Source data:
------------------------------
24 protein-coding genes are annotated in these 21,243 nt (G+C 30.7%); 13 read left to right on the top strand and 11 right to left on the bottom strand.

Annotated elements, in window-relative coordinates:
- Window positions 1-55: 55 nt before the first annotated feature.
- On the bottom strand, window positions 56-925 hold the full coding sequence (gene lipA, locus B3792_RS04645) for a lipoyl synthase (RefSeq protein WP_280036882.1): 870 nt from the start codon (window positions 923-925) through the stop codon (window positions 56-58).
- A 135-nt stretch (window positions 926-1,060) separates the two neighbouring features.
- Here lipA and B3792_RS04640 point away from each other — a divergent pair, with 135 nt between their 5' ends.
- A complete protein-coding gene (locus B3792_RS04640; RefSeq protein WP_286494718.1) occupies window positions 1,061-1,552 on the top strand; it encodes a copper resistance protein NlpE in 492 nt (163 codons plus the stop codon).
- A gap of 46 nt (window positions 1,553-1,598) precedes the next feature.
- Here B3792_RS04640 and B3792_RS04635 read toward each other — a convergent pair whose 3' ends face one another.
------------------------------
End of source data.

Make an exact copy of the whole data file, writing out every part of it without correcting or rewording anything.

24 protein-coding genes are annotated in these 21,243 nt (G+C 30.7%); 13 read left to right on the top strand and 11 right to left on the bottom strand.

Annotated elements, in window-relative coordinates:
- Window positions 1-55: 55 nt before the first annotated feature.
- On the bottom strand, window positions 56-925 hold the full coding sequence (gene lipA, locus B3792_RS04645) for a lipoyl synthase (RefSeq protein WP_280036882.1): 870 nt from the start codon (window positions 923-925) through the stop codon (window positions 56-58).
- A 135-nt stretch (window positions 926-1,060) separates the two neighbouring features.
- Here lipA and B3792_RS04640 point away from each other — a divergent pair, with 135 nt between their 5' ends.
- A complete protein-coding gene (locus B3792_RS04640; RefSeq protein WP_286494718.1) occupies window positions 1,061-1,552 on the top strand; it encodes a copper resistance protein NlpE in 492 nt (163 codons plus the stop codon).
- A gap of 46 nt (window positions 1,553-1,598) precedes the next feature.
- Here B3792_RS04640 and B3792_RS04635 read toward each other — a convergent pair whose 3' ends face one another.